Creating an Ayurvedic Hair Regimen

by Susan Johnston via NaturallyCurly

According to Ayurvedic medicine, a form of alternative medicine that originated in India 5000 years ago, keeping the head cool can prevent hair woes like graying or balding. Ayurveda also suggests specific herbs to promote hair growth and prevent problems. talked to Nicole Hinterstocker, an Ayurvedic practitioner and owner of Ajara Ayurvedic Beauty, for tips on creating an Ayurvedic hair regimen.

Five Elements Theory

Ayurveda offers an alternative model of biology where everything is made of five elements: ether, air, fire, water, and earth.

“Everything you look at has some component of everything,” says Hinterstocker. “Hair would mainly be earth because it’s physical, but it’s going to have everything in it. Growth of the hair would be fire because anything that is being transformed from one thing to another would be the fire component.”

An Ayurvedic hair regimen uses cool, soothing herbs to calm the scalp and promote hair growth. The theory is that if someone is bald, it’s because they burned all their hair away, so Ayurvedic tradition encourages keeping the scalp cool.

Bone health is also believed to improve hair health.

“Anything that strengthens the bones will also cause the hair and nails to grow healthier, stronger and longer,” adds Hinterstocker. “So looking at bone health will help promote hair health. If you have osteoporosis you might also see porous hair.”

Ayurvedic Hair Regimen

In lieu of traditional shampoo, Ayurveda followers wash their hair with a tea made from a blend of herbs found in powder form. While the tea needs warm water to steep, Hinterstocker cautions that in keeping with Ayurvedic principles, you never want to use hot water on your head.

“Use the lowest temperature that’s still comfortable for you,” she says.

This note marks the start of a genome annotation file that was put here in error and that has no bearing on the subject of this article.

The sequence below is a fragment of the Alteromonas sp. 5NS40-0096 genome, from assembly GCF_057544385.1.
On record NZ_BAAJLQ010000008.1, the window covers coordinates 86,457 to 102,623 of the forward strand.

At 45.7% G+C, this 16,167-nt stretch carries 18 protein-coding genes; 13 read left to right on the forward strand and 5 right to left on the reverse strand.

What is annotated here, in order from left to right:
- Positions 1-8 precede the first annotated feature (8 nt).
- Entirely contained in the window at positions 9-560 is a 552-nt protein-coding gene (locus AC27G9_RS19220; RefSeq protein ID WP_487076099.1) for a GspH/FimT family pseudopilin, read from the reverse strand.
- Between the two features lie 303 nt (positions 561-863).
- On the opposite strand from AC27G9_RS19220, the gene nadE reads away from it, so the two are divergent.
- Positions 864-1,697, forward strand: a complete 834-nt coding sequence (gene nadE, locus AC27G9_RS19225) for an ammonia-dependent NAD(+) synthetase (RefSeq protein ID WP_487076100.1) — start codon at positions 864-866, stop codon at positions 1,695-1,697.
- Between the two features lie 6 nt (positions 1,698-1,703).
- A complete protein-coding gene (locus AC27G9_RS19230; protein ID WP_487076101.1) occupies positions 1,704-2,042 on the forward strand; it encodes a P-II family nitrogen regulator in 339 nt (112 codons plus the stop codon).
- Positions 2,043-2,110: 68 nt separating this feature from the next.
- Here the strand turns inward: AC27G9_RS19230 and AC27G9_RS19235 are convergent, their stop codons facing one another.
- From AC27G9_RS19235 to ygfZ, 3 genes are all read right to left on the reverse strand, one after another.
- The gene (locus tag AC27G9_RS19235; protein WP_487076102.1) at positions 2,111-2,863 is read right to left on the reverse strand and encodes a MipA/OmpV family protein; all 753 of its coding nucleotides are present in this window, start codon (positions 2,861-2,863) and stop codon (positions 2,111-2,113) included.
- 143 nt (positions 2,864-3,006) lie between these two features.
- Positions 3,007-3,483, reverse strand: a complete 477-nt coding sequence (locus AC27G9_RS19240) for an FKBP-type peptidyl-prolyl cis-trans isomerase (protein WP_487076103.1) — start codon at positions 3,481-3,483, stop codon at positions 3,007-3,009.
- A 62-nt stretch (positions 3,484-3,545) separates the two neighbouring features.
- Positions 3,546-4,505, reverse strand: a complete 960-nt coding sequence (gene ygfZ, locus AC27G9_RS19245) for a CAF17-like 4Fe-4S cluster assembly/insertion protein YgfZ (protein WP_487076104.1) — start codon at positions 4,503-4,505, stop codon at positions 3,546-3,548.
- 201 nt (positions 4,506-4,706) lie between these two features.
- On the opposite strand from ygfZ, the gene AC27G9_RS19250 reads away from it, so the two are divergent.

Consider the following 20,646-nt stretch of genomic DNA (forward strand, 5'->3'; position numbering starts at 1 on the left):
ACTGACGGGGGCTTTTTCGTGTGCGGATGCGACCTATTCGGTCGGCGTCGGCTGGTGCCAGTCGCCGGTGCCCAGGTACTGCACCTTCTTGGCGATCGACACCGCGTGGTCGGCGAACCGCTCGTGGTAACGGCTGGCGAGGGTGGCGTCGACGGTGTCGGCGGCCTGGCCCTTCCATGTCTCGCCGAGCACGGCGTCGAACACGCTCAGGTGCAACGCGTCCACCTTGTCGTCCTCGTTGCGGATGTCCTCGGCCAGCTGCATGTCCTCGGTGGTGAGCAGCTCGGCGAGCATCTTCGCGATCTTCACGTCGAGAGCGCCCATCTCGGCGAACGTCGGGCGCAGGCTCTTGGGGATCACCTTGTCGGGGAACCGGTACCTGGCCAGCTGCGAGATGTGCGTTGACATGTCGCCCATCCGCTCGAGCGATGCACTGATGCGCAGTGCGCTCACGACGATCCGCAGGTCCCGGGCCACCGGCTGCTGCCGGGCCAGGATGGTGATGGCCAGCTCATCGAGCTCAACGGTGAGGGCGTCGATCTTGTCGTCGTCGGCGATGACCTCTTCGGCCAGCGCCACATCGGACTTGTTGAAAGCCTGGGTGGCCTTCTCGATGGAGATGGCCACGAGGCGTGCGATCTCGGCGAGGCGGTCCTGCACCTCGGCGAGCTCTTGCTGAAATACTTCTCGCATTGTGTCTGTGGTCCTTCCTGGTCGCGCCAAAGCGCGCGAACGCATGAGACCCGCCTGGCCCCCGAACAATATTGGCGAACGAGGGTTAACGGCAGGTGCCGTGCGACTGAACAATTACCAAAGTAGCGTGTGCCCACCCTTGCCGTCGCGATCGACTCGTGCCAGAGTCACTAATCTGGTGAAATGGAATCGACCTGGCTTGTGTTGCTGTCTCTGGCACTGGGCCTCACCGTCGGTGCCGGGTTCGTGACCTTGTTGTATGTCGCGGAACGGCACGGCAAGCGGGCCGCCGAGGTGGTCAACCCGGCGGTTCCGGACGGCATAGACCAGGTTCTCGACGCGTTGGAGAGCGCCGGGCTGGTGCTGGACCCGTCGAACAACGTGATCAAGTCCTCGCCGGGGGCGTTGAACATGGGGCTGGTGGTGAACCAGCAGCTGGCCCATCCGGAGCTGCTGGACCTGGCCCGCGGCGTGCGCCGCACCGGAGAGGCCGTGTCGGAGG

Next, the Ayurvedic hair regimen involves applying oils to the scalp and lightly through strands of hair. The choice of oil depends on the individual’s hair.

“If it’s falling out, oftentimes you would apply an oil made of coconut and Brahmi or Gota Kola, which is a little bit more common in the US,” says Hinterstocker. “People with curly, unruly, breaking hair would do really well with taking Brahmi.”

Another commonly used herb, Bhringaraj, which means “king of the hair” in Sanskrit, is believed to promote hair growth and reduce hair loss. Hinterstocker says she’s seen major hair growth while taking Banyan Botanical’s healthy hair tablet, which contains a proprietary blend of Bhringaraj, Brahmin and hibiscus, among other ingredients.

The ritual ends by scenting the hair with a cooling incense such as benzoin, which acts as an antibacterial agent, or amber, which promotes cell respiration and regeneration. “When you burn amber, some of the oils will land on the hair and scalp itself, therefore working its way into our systems through our skin,” adds Hinterstocker.

Ayurvedic Products

The Ayurvedic Breakdown

by Elle of Party Over Hair

I've recently been thinking about trying to incorporate Ayurvedic treatments into my regimen for the Fall, so I've been doing a lot of research on the subject. One of the first things that threw me off about Ayurvedic treatments was all the powders. If you had to ask me how to pronounce them, I doubt I'd say it correctly, so of course I had to find out what each of the powders do. After reading through the forums, I managed to compile a list of commonly used herb powders that naturals have incorporated into their routines. Check it out--

Amla Known for having the highest content of vitamin C, Amla is especially good for boosting the immune system. In hair care, Amla is used in oil infused tonics or in powder form to provide added strength to hair roots, to add shine, encourage hair growth and addresses premature greying. In skin care, face masks using amla paste provides nourishment and reduces dullness.

Bhringraj is an ancient Ayurvedic herb widely known for its effectiveness against hair ailments. In Ayurveda, the herb is used for treating hair loss, improving hair texture, and to stop premature balding and graying and various skin allergies. Alopecia sufferers will also find bhringraj to be beneficial in promoting hair regrowth. Even without suffering any ailments, bhringraj aids in luxurious hair growth. Infusing bhringraj in an oil such as coconut or sesame oil to massage onto the scalp will help with baldness and can cause a regrowth of hair. Use as a paste in combination with amla, brahmi, shikakai, tulsi, and/or neem to see wonderful growth and hair conditioning benefits.